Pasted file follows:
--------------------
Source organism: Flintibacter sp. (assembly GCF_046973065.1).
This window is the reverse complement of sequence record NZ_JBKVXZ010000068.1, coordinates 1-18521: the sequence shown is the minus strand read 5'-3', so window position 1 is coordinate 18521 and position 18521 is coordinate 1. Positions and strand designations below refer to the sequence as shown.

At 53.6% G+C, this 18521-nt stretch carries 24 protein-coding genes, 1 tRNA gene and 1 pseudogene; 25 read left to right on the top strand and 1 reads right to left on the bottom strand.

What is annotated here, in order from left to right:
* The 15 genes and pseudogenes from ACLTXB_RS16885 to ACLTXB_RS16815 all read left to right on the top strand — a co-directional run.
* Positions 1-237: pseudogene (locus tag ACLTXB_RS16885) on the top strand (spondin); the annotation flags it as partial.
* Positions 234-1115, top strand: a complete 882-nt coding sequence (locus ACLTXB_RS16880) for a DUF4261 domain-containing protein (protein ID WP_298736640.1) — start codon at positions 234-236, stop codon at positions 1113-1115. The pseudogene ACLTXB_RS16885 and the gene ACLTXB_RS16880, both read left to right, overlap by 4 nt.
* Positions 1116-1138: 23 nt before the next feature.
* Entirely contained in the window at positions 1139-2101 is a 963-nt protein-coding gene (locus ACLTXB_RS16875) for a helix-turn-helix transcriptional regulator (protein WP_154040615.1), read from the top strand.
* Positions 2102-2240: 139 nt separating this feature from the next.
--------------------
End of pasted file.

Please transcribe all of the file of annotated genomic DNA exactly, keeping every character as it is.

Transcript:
Source organism: Flintibacter sp. (assembly GCF_046973065.1).
This window is the reverse complement of sequence record NZ_JBKVXZ010000068.1, coordinates 1-18521: the sequence shown is the minus strand read 5'-3', so window position 1 is coordinate 18521 and position 18521 is coordinate 1. Positions and strand designations below refer to the sequence as shown.

At 53.6% G+C, this 18521-nt stretch carries 24 protein-coding genes, 1 tRNA gene and 1 pseudogene; 25 read left to right on the top strand and 1 reads right to left on the bottom strand.

What is annotated here, in order from left to right:
* The 15 genes and pseudogenes from ACLTXB_RS16885 to ACLTXB_RS16815 all read left to right on the top strand — a co-directional run.
* Positions 1-237: pseudogene (locus tag ACLTXB_RS16885) on the top strand (spondin); the annotation flags it as partial.
* Positions 234-1115, top strand: a complete 882-nt coding sequence (locus ACLTXB_RS16880) for a DUF4261 domain-containing protein (protein ID WP_298736640.1) — start codon at positions 234-236, stop codon at positions 1113-1115. The pseudogene ACLTXB_RS16885 and the gene ACLTXB_RS16880, both read left to right, overlap by 4 nt.
* Positions 1116-1138: 23 nt before the next feature.
* Entirely contained in the window at positions 1139-2101 is a 963-nt protein-coding gene (locus ACLTXB_RS16875) for a helix-turn-helix transcriptional regulator (protein WP_154040615.1), read from the top strand.
* Positions 2102-2240: 139 nt separating this feature from the next.